Abby Was Quoted In Kiplinger’s Personal Finance Magazine

Kiplingers Article cover.jpg

Get In on a Stellar Second Act by Janet Bodnar

I retired as editor of Kiplinger’s, I was asked to continue writing my Money Smart Women column and to launch this new column on retirement living. One year later, I’m happy doing both. But I sometimes wonder if I should be doing something completely different from my previous profession—say, learning how to tap dance (which I’ve actually looked into). 

I put that question to Abby Donnelly, founder of The Leadership & Legacy Group, who counsels retiring executives on how to transition to their next phase of life. Donnelly responded by asking me a question: “Do you still feel you’re connecting with readers and helping them make good financial decisions?” Definitely, I replied. Then don’t worry, she said. “You’ve retired to something you find meaningful and rewarding.”

Donnelly draws a distinction between interests—in my case, tap dancing—and activities that deliver purpose and meaning, the holy grail of a fulfilling retirement. And there’s no one route to that goal. “Some people just want to do what they did before, but less of it and with more control, while others want to try something they never knew existed,” says Marci Alboher, author of The Encore Career Handbook. Alboher is also vice president of, which sponsors fellowships that encourage baby boomers to use their skills to help their communities (see an interview with her in the February Ahead).

Three Steps to An Endless Summer


Summer is coming and that usually drums up memories of long relaxing getaways to the beach or mountains, time with family and friends, and freedom from the demands of a business…even if for just a few days. If that is starting to sound more and more appealing, it might be time to take a serious look at bringing on a motivated successor. This does not mean your exit is imminent, it simply allows you some additional flexibility to evaluate who you might invite to assume more management and leadership responsibilities, and when you might be ready to reduce your level of responsibility in the business and create your endless summer. Ultimately, it gives you the opportunity to evaluate your timeline and confidence in an exit strategy.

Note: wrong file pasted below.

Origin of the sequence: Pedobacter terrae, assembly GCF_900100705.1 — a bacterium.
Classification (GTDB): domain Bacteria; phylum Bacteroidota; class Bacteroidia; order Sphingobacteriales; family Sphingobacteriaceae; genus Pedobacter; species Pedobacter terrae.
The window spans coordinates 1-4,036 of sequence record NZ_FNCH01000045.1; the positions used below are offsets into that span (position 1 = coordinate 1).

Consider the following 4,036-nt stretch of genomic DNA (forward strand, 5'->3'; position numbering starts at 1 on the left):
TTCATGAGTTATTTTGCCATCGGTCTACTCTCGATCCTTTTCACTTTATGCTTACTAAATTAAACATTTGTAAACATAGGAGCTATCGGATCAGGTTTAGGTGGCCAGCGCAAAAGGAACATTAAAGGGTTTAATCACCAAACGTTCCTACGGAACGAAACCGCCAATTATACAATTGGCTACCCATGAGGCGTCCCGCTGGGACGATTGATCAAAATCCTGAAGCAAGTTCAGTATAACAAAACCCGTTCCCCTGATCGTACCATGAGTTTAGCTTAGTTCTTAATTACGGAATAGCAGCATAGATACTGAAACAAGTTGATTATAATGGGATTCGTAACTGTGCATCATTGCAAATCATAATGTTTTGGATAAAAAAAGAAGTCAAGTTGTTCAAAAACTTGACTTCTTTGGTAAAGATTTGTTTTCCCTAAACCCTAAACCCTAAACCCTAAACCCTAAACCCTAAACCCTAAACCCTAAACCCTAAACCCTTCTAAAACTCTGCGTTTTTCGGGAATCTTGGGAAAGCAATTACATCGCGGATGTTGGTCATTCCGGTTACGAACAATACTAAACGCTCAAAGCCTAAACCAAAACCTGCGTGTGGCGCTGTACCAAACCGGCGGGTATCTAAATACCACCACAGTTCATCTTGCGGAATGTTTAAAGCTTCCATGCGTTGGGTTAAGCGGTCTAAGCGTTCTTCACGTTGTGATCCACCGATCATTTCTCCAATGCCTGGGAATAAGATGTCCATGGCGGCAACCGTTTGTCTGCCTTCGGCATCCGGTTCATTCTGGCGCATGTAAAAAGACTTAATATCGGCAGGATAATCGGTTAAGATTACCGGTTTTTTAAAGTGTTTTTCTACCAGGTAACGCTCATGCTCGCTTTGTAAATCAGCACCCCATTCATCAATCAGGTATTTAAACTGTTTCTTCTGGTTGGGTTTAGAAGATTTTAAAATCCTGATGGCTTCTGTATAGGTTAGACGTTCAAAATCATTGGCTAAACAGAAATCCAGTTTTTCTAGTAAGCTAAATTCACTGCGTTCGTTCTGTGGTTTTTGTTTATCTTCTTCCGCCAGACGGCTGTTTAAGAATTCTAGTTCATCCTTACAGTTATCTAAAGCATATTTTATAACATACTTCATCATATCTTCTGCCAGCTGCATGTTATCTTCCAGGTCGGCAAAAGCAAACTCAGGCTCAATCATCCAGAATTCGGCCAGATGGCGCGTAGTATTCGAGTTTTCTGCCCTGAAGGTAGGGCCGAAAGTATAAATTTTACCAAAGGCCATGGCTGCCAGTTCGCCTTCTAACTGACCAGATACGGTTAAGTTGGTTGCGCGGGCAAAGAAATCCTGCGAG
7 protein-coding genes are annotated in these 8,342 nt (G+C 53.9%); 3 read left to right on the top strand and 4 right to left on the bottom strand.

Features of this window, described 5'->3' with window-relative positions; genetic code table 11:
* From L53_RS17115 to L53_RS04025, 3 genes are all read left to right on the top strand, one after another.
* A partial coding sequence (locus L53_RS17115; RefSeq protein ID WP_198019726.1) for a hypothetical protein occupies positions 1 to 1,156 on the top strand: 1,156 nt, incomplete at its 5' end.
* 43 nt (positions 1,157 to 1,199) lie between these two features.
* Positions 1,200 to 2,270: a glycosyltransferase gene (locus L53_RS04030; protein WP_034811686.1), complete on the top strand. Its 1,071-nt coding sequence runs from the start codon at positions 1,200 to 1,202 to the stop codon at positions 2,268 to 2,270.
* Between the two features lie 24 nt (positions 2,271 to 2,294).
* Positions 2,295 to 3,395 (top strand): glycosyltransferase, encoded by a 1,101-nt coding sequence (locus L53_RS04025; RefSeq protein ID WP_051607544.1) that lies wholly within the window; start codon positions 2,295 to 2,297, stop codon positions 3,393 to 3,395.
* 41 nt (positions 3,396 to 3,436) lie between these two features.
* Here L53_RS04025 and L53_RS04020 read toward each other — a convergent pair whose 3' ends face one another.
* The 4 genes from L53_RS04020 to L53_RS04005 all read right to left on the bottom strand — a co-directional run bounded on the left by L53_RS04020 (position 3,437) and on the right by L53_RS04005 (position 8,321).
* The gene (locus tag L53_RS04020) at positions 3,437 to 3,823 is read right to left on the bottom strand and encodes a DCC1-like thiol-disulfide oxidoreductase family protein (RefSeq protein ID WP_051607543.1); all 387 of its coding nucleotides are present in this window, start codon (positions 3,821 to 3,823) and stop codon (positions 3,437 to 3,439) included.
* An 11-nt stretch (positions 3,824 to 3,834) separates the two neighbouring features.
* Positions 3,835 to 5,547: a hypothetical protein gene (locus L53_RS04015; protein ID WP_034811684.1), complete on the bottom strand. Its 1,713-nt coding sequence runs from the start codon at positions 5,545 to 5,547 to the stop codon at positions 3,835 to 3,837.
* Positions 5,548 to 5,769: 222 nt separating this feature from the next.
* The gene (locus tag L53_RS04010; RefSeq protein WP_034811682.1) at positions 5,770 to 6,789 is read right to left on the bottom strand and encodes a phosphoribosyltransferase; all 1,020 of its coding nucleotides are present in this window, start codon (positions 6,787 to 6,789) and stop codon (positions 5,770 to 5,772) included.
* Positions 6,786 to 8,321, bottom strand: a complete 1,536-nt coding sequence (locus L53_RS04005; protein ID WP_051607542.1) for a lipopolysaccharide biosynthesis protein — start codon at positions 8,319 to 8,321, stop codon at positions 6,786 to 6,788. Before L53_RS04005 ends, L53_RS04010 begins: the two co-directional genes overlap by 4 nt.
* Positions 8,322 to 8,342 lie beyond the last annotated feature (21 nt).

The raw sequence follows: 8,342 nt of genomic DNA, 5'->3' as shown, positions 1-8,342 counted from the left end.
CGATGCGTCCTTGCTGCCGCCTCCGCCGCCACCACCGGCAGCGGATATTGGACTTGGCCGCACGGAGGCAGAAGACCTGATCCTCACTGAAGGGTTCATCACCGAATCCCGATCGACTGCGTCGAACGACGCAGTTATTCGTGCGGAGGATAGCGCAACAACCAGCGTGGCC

First - Who?

The usual suspects include family members, key employees or third party buyers.  But your business isn’t ‘usual’. For your business, you need to consider what matters most to you. If you want the business to provide for your family, you have to realistically consider whether the family member(s) has the skills and experience to run the business profitably and sustainably. Are they motivated enough? Can you afford the options on a ‘sale’ to the family member and still fund a retirement lifestyle that meets your personal needs?

If you want the business to benefit your key employee(s), you have to realistically consider whether they have the skills, experience and motivation to run it? You also have to figure out what a ‘sale’ to them will look like and whether you can afford to do it.

Financing your Endless Summer

Most transactions occurring between owners and family or key employees will be financed, in part or whole, by the owner. And, these are the most complex and challenging transactions to work through. Why? Selling your ‘baby’ to family or loyal employees is so emotional. Your deep connection to them is what makes the sale so gratifying and yet for the transition to work for all, it requires you to let go and accept a different leadership model. It’s easier to do that with someone you are not emotionally connected to. Are you prepared to release the reins over time, while financing their strategic direction?

Building Value: Your Endless Summer

If a third party buyer is the best option for you, you need to build your strategy now. This is the most time consuming of the three options because you have to find them, negotiate and then sell. Starting now allows you to test interest, seek prospective buyers, and get feedback on the value of your business to a third party. We know it’s valuable to you, but what will someone else pay for it? With that information, you can choose to invest another 2 – 5 years or even 5 – 10 years, to make the timing and valuation work for you.

Is it time for Your Endless Summer?

You’ve invested in your business. Now invest in your life. It’s your time.

Read Abby’s response to Kiplinger Magazine’s article: How to Know It’s Time To Retire? by Janet Bodnar

Kiplinger Magazine’s article: How to Know It’s Time To Retire? by Janet Bodnar

Abby's Response: 

Dear Janet,